The second related issue is the federal unfunded mandate relief act enacted earlier this year. This is radical legislation --- legislation so radical that it couldn't even be brought to a vote in last year's Congress. But what a difference a year makes.

While Congress is to be complimented, the unfunded mandates act is just a small step in relation to what needs to be done. The law is limited to unfunded mandates. The law defines unfunded mandates so narrowly that mandates that are a condition of federal funding are excluded. The law gives no relief with respect to existing mandates. And, the law permits new unfunded mandates by a super-majority vote of Congress. This is not enough.

Washington hasn't quite understood it yet. Let me give you an example. Over the past few months, Congress has agreed that states should be allowed to set their own speed limits. Yet, at the same time, Congress failed to remove federally mandated truck speed limits and appears ready to reaffirm the federal blood alcohol mandate with respect drunk driving. Now why is this?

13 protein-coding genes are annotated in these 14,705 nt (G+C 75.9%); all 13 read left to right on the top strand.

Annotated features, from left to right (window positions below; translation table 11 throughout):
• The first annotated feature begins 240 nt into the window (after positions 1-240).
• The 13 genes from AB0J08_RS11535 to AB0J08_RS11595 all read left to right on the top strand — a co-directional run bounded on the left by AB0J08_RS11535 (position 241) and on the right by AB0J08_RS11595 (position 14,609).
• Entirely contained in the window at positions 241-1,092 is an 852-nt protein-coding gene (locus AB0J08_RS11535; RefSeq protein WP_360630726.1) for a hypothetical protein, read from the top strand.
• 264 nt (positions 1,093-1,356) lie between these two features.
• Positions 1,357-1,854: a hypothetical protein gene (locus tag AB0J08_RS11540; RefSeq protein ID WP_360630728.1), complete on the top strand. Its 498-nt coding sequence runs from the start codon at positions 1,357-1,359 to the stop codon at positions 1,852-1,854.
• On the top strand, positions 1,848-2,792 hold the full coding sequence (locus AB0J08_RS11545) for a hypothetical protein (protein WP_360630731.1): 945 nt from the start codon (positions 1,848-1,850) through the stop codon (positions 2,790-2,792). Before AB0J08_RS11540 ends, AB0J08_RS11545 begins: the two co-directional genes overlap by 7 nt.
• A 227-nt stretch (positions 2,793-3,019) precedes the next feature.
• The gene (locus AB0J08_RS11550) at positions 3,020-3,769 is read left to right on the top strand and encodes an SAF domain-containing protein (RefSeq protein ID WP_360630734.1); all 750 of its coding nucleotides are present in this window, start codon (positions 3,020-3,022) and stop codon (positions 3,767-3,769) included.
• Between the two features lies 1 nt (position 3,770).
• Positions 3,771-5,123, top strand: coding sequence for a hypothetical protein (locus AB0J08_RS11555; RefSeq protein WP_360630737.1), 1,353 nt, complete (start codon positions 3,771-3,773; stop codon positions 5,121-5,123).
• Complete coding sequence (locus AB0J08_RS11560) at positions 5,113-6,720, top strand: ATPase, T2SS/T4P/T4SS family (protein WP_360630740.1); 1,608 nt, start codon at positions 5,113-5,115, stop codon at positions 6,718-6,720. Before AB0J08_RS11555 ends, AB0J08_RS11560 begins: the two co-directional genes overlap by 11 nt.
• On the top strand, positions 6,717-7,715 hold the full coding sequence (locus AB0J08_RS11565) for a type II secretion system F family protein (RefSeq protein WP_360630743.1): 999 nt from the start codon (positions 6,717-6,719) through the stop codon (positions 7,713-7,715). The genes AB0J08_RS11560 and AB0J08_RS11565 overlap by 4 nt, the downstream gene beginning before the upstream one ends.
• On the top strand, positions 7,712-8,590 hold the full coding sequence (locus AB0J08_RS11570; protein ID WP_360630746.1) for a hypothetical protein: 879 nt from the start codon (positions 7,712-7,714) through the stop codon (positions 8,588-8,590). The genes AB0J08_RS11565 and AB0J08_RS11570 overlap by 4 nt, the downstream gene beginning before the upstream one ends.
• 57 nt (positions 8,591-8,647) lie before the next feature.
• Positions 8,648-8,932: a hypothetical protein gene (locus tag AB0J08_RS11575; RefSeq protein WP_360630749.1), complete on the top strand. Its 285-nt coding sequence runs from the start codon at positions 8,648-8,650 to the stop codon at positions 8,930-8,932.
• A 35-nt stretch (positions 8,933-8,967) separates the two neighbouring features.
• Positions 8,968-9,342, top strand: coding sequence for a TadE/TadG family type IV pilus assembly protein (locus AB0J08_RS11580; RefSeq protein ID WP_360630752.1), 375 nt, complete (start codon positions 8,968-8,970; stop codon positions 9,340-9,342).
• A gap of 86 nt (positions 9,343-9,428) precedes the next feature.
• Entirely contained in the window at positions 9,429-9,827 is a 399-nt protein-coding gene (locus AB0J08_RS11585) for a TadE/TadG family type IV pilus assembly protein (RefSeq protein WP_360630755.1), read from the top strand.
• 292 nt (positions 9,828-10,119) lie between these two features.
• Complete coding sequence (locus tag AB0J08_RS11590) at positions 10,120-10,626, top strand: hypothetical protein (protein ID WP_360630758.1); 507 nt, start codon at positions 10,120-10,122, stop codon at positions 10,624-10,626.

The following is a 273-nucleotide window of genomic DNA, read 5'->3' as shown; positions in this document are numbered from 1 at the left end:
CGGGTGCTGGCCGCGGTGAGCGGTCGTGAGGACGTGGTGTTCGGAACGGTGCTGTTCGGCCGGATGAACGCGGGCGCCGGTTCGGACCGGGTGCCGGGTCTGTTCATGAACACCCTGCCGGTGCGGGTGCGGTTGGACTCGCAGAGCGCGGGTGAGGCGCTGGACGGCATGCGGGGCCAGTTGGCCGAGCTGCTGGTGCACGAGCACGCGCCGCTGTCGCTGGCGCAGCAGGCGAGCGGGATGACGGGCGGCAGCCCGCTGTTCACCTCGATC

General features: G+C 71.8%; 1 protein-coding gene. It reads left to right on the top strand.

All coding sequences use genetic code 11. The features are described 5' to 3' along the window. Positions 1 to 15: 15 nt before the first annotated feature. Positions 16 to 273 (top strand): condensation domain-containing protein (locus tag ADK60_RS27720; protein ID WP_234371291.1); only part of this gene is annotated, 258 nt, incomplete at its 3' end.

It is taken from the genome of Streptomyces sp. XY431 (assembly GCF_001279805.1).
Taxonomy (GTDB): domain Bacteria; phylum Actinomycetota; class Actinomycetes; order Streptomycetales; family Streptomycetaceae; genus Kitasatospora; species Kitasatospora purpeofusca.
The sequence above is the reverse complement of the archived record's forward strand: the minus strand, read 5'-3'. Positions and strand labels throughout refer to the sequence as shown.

Are we so suspicious of the Oklahoma legislature that we fear that it will allow rampant drunk driving on the highways of Oklahoma if the federal mandate is lifted? Of course, this is absurd.

Is it that the Oregon legislature is incompetent to establish truck speed limits? Are there but seven people in the entire state of Oregon --- two US Senators and five members of the US House of Representatives --- who, along with 528 people don't even live in Oregon --- who are competent to establish Oregon's truck speed limit? Of course not. The 90 state senators and representatives that the people of Oregon have sent to Salem, all of whom, by the way, live in Oregon --- these elected people are up to the task.

It is time for real federal mandate relief --- not just unfunded mandate relief --- and not piecemeal relief.

Now the third related issue ---